Aesthetically, the design suffers, and you also lose out on touchscreen controls. Traditionalists will tell you touch in a laptop is unnecessary, but when navigating Windows 8, I always find myself reaching for the screen at least a few times per session, so skip the touch at your own peril.
As it is, you're stuck between a lower-res, non-touch, matte screen and a high-res touchscreen with a glossy surface, and nothing in between. If I were designing an XPS 13 configuration that included the best of both worlds, I'd ask for a 1,920x1,080-pixel touch display under edge-to-edge glass.
Ports and connections
|Audio||Stereo speakers, combo headphone/microphone jack|
|Data||2 USB 3.0, SD card reader|
|Networking||Ethernet, 802.11ac Wi-Fi, Bluetooth|
Connections and performance
With a body this small, some ports and connections are simply going to have to go. Here you get a mini-DisplayPort connection, two USB 3.0, and audio and SD card ports. No HDMI, no Ethernet. You do, however, get something I think more laptops need, which is a light-up battery meter on the left side, although the button you press to turn it on is overly recessed and hard to hit.
Dell offers a few optional accessories, which may make up for some of the omissions. The $59 (AU$89) port adapter is a small square box that connects via a built-in USB cable, and offers an HDMI output, Ethernet jack, VGA output and one USB 2.0 port. The $107 (AU$169) portable power companion is a USB-tethered 12,000mAh battery pack that looks and feels like a small portable hard drive.
Both XPS 13 models include Intel's new Broadwell Core i5 CPUs, which are the fifth generation of Core i-series chips. We've previously tested the, which is a Broadwell chip for thinner, lighter, tablets, laptops and hybrids, as featured in the Lenovo Yoga 3 Pro in late 2014. We liked that the Core M allowed for inventive fanless designs, but it certainly felt more sluggish for everyday work tasks than a standard Core i5 would.
The Dell XPS 13 models we reviewed both use the new 2.2GHz Core i5-5200U. We compared it with other 13-inch systems with 2014 Core i5 CPUs and found that the Dell XPS 13 slightly outperformed the competition in our challenging multitasking test and was at least competitive in single-app tests. There wasn't a huge overall difference between this and other standard fourth-generation Intel Core i5 CPUs, such as the one found in the, but it was significantly faster than the new Core M. The XPS 13 with the lower-resolution screen was a few seconds faster on the multitasking test, perhaps reflecting the extra horsepower required to drive a 3,200x1,800-pixel display, but the difference wasn't significant enough that you'd notice in everyday use.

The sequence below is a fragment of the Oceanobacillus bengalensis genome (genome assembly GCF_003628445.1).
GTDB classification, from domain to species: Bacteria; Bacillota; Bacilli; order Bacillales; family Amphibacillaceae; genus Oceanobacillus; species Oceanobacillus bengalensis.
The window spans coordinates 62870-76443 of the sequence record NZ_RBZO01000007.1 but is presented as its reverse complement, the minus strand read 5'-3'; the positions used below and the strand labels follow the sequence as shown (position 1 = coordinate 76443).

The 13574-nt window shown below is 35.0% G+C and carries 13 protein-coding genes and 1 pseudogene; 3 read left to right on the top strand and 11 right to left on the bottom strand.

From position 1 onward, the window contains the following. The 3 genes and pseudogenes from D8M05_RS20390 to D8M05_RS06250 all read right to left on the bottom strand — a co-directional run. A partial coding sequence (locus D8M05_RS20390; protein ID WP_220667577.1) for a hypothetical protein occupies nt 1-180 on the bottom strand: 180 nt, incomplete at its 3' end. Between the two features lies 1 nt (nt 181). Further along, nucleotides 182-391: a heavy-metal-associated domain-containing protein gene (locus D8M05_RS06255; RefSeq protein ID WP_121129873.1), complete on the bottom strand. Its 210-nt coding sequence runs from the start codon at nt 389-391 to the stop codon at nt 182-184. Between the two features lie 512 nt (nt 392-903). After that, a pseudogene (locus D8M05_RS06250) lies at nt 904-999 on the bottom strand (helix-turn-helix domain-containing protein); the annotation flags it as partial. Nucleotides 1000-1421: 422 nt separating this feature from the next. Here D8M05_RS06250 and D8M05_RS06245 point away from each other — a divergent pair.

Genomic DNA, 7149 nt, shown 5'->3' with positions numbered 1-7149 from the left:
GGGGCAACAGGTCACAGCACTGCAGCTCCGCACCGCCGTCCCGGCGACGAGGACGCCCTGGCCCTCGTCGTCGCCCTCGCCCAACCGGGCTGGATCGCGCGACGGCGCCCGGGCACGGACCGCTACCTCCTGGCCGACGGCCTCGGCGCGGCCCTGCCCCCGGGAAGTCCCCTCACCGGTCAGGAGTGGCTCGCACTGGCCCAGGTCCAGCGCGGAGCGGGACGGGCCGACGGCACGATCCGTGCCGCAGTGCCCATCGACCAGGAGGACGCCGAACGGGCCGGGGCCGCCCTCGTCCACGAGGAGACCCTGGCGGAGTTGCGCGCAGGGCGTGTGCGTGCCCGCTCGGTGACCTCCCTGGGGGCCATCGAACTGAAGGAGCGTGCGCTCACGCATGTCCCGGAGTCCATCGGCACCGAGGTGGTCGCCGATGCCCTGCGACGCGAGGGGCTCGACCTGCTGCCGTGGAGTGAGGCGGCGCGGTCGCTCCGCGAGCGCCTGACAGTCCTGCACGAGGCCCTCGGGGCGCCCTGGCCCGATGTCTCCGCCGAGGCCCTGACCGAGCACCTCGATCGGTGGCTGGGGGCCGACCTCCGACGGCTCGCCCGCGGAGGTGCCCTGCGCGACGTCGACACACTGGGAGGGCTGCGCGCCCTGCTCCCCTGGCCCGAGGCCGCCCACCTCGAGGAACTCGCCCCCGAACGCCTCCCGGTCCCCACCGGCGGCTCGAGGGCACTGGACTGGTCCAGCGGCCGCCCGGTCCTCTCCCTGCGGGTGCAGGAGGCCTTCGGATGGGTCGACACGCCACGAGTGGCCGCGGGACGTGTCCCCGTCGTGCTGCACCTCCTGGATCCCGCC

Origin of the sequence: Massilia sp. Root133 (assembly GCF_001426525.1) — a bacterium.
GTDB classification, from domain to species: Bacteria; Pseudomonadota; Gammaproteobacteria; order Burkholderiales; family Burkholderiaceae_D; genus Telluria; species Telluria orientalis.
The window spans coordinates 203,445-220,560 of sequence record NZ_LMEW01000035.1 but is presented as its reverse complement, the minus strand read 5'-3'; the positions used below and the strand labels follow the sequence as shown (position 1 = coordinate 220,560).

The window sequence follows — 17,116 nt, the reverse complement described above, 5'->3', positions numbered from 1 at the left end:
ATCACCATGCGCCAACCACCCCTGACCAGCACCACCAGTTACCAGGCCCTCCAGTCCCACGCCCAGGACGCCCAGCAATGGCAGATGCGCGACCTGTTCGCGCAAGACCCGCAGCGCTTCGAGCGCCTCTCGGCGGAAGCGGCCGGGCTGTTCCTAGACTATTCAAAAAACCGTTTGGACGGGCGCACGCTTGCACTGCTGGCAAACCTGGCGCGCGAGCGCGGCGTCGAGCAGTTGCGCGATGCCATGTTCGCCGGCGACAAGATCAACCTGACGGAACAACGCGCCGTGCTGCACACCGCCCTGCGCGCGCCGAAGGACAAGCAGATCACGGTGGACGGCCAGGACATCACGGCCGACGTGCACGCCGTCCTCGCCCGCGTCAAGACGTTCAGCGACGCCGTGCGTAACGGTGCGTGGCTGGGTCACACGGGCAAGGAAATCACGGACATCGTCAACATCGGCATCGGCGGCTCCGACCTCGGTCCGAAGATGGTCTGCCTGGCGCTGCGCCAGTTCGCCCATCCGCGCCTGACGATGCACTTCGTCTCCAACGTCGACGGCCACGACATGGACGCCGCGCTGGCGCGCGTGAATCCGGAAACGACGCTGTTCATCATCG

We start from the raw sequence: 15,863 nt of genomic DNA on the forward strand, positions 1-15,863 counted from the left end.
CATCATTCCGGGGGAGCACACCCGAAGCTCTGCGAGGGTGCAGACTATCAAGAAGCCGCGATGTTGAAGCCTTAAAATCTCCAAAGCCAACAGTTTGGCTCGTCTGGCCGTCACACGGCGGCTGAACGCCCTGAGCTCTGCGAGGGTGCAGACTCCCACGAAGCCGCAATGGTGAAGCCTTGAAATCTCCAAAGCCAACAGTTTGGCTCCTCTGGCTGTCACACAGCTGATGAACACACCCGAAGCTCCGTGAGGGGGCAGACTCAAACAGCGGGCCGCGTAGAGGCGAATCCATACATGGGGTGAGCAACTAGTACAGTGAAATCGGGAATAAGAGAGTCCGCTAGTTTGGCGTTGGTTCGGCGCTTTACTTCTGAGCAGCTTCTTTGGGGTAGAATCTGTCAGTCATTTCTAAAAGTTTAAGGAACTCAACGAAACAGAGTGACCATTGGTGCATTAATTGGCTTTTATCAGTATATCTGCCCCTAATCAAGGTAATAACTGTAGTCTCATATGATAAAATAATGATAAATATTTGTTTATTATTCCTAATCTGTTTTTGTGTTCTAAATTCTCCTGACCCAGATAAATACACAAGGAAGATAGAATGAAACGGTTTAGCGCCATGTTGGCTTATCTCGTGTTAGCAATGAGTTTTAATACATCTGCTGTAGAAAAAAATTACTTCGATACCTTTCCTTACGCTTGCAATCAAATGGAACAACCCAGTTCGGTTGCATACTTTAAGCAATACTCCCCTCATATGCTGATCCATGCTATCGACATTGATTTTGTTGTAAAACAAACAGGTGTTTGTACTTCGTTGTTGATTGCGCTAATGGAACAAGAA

Battery life got a big boost in this lower-end version of the XPS 13. The 3,200x1,800-pixel screen version ran for 7 hours and 2 minutes in our video playback battery drain test, which was nearly the same score as the Surface Pro 3, but this 1,920x1,080-pixel version, without a touchscreen, ran for 12 hours and 6 minutes, which is a very impressive score. It's hard to believe that a simple change of screen panel could have such a huge impact, so perhaps there's some further optimization going on under the hood. In any event, this is as close to an all-day, travel-ready laptop as you're going to find without switching to an OS X system.
This version of the Dell XPS 13, one of the standout products at the, costs less and runs for much longer on a single battery charge when compared which the premium configuration we originally tested. That makes it sound like a clear-cut winner, but there are a few important caveats.
The display has a lower resolution, and it loses its touch capabilities, which can come in handy when trying to navigate Windows 8. The edge-to-edge display, which helps maintain the illusion of a bezelless design is missing here, and the inset panel doesn't look as clean and seamlessly designed as the more expensive version.
Still, aesthetic and touch considerations aside, this version of the XPS 13 offers great build quality and engineering, plus amazing battery life, for a great price.
|Dell XPS 13 (2015, non-touch)||Windows 8.1 (64.bit); 2.2GHZ Intel Core i5-5200U; 4GB DDR3 SDRAM 1,600MHz; 2,000MB (shared) Intel HD 5500 Graphics; 128GB SSD|
|Dell XPS 13 (2015, touchscreen)||Windows 8.1 (64.bit); 2.2GHZ Intel Core i5-5200U; 8GB DDR3 SDRAM 1,600MHz; 3,839MB (shared) Intel HD 5500 Graphics; 256GB SSD|
|Microsoft Surface Pro 3||Windows 8.1 (64.bit); 1.9GHZ Intel Core i5-4300U; 8GB DDR3 SDRAM 1,600MHz; 1,792MB (shared) Intel HD 4400 Graphics; 256GB SSD|
|Apple MacBook Air (13-inch, 2014)||Apple OS X 10.9.3 Mavericks ; 1.4GHz Intel Core i5-4260U; 4GB 1,600MHz DDR3 SDRAM; 1,536MB (shared) Intel HD Graphics 5000; 128GB SSD|
|Lenovo Yoga Pro 3||Windows 8.1 (64-bit); 1.1GHz Intel Core M-5Y60; 8GB DDR3 SDRAM 1,600MHz; 3,839MB (shared) Intel HD Graphics 5300; 256GB SSD|